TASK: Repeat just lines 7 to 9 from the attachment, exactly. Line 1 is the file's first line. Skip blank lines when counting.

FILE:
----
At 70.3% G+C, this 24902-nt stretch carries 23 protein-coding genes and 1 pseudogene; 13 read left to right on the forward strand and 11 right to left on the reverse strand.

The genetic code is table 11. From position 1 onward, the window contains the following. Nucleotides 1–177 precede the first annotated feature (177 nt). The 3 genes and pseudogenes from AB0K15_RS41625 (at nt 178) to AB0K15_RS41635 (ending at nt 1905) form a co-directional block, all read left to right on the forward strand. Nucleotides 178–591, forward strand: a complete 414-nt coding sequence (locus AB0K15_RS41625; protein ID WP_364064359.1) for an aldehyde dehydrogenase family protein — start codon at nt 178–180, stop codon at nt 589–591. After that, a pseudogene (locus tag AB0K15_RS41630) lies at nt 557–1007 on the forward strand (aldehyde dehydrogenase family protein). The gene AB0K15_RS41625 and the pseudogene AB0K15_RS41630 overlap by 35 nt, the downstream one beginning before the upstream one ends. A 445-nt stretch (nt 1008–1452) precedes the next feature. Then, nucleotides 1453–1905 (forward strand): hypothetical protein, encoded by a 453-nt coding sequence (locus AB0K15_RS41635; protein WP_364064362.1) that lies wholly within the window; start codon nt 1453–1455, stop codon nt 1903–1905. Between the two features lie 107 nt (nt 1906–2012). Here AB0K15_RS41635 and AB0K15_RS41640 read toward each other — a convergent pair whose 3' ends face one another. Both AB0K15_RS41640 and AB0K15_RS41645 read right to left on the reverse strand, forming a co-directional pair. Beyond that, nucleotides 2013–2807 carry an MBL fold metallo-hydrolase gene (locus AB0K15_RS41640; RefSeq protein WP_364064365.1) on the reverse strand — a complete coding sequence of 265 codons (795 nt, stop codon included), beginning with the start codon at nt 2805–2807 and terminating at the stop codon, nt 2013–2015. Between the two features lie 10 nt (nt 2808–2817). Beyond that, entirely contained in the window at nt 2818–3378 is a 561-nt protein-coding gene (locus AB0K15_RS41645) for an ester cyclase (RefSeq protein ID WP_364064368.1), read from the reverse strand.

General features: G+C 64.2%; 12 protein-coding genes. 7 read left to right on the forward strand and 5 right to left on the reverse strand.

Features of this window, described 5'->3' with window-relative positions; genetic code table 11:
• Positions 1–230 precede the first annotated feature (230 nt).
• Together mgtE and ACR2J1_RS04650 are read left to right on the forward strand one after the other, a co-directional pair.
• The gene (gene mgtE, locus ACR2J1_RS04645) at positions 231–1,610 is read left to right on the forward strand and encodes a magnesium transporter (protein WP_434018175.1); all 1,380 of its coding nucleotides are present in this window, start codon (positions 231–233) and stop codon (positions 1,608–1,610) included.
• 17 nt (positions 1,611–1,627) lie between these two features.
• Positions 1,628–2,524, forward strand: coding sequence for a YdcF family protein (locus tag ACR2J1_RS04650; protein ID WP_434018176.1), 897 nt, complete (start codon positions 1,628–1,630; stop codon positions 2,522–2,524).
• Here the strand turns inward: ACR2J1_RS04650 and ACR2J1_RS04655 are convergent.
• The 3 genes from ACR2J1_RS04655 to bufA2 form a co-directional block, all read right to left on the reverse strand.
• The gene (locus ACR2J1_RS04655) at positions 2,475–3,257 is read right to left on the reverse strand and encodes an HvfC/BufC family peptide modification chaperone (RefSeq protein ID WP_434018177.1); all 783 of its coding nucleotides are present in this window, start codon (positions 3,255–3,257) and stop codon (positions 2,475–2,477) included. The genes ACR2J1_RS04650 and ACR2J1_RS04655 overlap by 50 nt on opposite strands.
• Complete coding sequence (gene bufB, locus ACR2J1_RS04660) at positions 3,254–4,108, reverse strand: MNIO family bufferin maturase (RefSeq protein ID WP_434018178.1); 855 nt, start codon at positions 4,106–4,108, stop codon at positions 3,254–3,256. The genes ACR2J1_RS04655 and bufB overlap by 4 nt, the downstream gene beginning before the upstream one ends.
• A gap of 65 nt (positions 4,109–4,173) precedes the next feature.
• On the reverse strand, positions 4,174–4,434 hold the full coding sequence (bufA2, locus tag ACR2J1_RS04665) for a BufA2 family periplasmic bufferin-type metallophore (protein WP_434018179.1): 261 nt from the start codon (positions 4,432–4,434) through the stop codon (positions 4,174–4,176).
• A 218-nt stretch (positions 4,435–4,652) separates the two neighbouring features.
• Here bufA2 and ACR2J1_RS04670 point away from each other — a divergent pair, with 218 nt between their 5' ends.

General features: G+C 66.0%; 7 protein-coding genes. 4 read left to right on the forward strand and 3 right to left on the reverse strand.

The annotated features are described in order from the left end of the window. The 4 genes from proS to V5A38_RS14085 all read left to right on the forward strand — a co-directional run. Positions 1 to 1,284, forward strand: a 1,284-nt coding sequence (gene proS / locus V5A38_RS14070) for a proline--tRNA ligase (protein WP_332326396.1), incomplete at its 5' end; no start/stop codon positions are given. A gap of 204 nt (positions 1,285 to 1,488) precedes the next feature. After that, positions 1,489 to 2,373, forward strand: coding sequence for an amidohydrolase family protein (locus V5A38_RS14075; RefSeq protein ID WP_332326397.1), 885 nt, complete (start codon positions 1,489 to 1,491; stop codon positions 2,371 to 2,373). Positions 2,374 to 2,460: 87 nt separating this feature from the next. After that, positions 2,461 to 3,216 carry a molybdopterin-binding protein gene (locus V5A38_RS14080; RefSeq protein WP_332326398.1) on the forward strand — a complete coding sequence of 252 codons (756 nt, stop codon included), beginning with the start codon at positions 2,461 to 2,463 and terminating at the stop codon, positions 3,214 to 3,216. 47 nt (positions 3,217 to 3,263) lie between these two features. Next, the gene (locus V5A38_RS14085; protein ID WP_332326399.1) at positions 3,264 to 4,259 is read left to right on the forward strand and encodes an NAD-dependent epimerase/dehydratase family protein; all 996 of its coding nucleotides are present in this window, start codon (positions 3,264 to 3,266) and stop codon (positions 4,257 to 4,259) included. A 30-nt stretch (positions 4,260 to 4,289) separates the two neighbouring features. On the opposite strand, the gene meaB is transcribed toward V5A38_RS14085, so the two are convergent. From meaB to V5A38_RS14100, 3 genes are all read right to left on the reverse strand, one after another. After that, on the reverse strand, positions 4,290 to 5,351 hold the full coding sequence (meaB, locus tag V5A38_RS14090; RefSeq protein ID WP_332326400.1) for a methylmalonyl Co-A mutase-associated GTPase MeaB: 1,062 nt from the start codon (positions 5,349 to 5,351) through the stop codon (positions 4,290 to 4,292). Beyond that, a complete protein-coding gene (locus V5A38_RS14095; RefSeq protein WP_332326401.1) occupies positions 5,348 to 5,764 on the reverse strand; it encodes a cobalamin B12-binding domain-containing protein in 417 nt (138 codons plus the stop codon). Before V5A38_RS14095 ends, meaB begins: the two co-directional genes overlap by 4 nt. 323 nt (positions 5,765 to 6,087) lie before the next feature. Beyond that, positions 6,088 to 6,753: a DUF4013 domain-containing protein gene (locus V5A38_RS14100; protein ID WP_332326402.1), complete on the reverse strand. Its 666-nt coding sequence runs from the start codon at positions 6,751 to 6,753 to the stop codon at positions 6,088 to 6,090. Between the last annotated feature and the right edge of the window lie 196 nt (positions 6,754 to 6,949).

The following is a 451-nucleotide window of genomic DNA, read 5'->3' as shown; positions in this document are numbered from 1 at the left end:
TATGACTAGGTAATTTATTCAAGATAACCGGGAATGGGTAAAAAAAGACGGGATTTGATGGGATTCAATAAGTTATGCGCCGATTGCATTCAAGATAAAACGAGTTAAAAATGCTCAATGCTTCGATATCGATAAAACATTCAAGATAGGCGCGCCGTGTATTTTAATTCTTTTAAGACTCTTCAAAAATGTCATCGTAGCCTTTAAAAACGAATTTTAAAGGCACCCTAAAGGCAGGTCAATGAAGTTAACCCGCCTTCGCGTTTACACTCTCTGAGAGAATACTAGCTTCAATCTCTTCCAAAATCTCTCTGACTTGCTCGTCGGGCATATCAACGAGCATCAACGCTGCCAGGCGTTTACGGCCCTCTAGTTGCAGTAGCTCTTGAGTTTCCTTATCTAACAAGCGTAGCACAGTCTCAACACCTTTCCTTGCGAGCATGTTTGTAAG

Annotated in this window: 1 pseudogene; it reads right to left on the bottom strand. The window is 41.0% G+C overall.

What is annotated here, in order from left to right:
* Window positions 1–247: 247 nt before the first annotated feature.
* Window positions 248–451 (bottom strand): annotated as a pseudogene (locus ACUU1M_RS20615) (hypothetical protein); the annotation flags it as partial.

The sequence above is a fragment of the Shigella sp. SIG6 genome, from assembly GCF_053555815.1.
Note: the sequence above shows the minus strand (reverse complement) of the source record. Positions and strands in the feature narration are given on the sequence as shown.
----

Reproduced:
• The gene (gene mgtE, locus ACR2J1_RS04645) at positions 231–1,610 is read left to right on the forward strand and encodes a magnesium transporter (protein WP_434018175.1); all 1,380 of its coding nucleotides are present in this window, start codon (positions 231–233) and stop codon (positions 1,608–1,610) included.
• 17 nt (positions 1,611–1,627) lie between these two features.
• Positions 1,628–2,524, forward strand: coding sequence for a YdcF family protein (locus tag ACR2J1_RS04650; protein ID WP_434018176.1), 897 nt, complete (start codon positions 1,628–1,630; stop codon positions 2,522–2,524).